The same storm that brought heavy rain, hail and gusty winds to Southern California over the weekend will spread severe thunderstorms and torrential downpours into the southwestern United States early this week.
A piece of energy swinging around the eastern side of the storm will first spark severe thunderstorms in the Front Range of the Rockies Monday.
“On Monday, severe thunderstorms will ignite in the late afternoon along the I-25 corridor and points east,” according to AccuWeather Meteorologist Kyle Brown.
The whole gamut of impacts, including damaging winds, large hail, flooding downpours and even a few tornadoes, can be felt from Las Vegas, New Mexico to Denver, Pueblo, Colorado Springs and Lamar, Colorado.
Residents with outdoor plans should be prepared to take shelter if threatening weather approaches and move vehicles, lawn furniture and any loose pieces of outdoor equipment inside a garage or other protected shelter, Brown added.
The storms also threaten to damage plants, tender vegetation and young crops beginning to emerge above ground.
“Motorists venturing across interstates 70 and 25 from northeastern New Mexico to western Kansas and the eastern half of Colorado should be alert for blinding downpours and strong cross winds,” Brown said.
Seeking shelter under a bridge or overpass can protect vehicles against potential damage from large hailstones. However, a motorist should never seek shelter under a bridge or overpass in the case of a potential tornado, as flying debris and dangerous winds can easily be amplified beneath these structures.
By Tuesday and Wednesday, the storm system will creep eastward and threaten to bring slow-moving showers and soaking thunderstorms to the Four Corners region.
Rounds of drenching downpours and gusty thunderstorms are set to target cities such as Phoenix and Tucson, Arizona; Albuquerque and Roswell, New Mexico; Denver and Colorado Springs; and Lubbock and Amarillo, Texas.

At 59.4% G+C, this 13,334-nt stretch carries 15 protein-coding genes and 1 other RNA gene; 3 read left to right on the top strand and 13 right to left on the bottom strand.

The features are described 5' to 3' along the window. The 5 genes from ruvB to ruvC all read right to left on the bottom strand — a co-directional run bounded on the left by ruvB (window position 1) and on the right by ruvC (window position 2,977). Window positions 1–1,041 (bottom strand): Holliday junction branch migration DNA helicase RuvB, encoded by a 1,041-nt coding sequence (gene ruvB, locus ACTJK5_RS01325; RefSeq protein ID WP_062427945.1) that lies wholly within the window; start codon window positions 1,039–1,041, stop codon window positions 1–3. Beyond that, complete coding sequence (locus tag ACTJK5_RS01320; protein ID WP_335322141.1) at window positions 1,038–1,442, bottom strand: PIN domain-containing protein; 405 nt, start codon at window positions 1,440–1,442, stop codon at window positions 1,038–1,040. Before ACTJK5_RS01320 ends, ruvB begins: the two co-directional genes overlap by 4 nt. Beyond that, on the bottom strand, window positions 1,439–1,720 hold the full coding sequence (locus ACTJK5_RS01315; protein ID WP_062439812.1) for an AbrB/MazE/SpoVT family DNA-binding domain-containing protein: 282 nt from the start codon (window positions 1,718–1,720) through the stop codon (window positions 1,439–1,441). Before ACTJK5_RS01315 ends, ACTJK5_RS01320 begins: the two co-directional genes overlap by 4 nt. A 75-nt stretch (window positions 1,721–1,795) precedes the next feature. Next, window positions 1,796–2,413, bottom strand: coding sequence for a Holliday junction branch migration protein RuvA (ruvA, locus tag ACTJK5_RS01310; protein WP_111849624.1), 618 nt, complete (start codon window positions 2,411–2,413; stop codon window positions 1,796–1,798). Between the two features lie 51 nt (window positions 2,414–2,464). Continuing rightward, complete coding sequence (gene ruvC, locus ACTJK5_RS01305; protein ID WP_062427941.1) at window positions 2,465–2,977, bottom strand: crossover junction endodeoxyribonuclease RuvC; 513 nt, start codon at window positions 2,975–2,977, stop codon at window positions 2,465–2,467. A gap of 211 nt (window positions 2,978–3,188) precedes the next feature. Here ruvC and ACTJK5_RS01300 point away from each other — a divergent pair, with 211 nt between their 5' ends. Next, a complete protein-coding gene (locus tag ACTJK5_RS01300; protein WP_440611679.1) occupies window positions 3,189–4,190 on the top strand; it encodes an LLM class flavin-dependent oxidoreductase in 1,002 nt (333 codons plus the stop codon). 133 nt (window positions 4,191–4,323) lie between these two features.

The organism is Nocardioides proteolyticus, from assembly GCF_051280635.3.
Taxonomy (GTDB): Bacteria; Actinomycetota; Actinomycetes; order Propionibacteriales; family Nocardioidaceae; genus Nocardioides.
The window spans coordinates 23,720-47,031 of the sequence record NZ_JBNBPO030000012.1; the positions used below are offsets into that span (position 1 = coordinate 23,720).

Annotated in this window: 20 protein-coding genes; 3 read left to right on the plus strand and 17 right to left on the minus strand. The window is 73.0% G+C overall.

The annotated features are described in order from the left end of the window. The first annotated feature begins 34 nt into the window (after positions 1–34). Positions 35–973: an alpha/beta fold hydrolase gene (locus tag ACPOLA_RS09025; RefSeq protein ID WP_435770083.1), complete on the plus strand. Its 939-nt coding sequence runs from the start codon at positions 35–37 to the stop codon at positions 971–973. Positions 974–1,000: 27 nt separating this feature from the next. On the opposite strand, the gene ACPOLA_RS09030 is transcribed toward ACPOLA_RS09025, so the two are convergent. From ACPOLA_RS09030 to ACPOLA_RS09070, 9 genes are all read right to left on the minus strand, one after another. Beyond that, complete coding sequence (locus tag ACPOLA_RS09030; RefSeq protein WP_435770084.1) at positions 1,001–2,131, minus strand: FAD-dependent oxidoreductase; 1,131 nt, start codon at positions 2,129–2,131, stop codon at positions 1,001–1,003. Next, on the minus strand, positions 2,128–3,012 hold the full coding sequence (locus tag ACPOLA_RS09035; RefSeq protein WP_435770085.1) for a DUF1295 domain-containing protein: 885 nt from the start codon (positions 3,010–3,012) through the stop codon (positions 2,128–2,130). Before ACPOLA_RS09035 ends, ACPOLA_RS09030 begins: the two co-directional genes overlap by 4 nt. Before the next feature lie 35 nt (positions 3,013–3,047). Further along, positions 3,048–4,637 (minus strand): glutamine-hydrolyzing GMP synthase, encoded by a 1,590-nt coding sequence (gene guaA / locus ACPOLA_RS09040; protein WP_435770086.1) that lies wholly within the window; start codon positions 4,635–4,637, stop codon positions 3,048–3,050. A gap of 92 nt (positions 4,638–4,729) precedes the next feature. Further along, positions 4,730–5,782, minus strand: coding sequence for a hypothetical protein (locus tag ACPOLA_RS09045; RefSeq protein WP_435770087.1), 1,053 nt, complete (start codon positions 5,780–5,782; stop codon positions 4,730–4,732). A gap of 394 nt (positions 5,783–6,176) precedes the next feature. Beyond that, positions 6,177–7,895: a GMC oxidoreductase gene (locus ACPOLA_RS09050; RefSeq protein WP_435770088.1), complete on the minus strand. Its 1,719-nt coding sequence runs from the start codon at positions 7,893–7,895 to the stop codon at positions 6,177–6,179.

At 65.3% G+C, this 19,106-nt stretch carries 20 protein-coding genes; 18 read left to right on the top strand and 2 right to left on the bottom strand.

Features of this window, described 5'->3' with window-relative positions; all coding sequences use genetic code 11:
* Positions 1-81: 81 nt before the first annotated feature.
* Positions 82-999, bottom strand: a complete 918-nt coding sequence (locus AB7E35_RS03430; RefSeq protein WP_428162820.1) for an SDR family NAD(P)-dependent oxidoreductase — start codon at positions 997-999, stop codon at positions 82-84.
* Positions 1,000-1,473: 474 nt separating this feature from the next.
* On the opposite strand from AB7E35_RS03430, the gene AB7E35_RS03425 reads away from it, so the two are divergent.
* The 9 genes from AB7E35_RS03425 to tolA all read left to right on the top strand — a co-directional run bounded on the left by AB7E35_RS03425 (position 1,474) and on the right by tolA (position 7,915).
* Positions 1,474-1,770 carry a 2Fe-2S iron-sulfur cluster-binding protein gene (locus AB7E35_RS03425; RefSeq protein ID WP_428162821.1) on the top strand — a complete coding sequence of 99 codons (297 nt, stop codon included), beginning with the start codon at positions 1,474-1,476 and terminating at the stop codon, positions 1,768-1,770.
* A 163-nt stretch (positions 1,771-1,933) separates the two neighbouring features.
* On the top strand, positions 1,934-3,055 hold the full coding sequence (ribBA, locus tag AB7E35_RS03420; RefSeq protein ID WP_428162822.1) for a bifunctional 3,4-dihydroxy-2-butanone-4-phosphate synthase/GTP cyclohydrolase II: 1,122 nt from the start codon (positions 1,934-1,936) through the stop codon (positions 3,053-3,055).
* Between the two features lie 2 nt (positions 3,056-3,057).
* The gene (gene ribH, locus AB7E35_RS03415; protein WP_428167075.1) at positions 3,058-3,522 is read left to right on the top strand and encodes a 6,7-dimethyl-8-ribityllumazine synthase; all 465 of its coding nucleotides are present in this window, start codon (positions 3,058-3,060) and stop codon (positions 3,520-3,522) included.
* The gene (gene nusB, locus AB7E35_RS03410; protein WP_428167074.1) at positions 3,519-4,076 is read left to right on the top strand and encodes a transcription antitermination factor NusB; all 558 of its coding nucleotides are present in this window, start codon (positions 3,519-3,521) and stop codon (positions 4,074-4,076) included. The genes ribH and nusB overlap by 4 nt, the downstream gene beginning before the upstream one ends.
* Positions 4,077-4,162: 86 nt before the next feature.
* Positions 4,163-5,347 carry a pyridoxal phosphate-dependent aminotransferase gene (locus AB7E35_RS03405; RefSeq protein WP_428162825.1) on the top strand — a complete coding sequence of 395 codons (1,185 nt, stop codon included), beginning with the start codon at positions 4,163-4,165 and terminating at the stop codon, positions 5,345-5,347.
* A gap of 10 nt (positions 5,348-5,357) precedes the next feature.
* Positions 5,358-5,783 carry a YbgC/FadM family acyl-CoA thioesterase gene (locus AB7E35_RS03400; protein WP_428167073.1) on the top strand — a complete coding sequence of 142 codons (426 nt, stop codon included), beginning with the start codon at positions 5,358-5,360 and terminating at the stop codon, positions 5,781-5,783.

“Severe thunderstorms will again threaten the I-25 corridor on Tuesday night, but should expand eastward into the Oklahoma and Texas panhandles into Wednesday as an extra surge of energy and moisture is drawn northward by the storm,” Brown warned.
It will only take an inch or two of rain in a short amount of time to cause flash flooding in the deserts of the Southwest and throughout the southern Rockies.
Roadways affected by the flooding can quickly be washed out or rendered impassible. In the case of flooded roadways, it is always best to turn around and find an alternate route to avoid putting one’s life at risk.
Unseasonably cool air and gusty winds will accompany the unsettled weather in the Southwest early this week.
Temperatures may struggle to reach the lower 70s in Phoenix Tuesday after soaring above 100 F on several occasions during the past week.
In general, temperatures some 15-25 degrees Fahrenheit below average can be expected across the entire Four Corners region on Tuesday and Wednesday and can even promote a few inches of snow in the highest elevations of the Colorado Rockies.
By mid- to late week, the storm system should finally push into the central U.S., and allow warmer and drier conditions to return to the Southwest.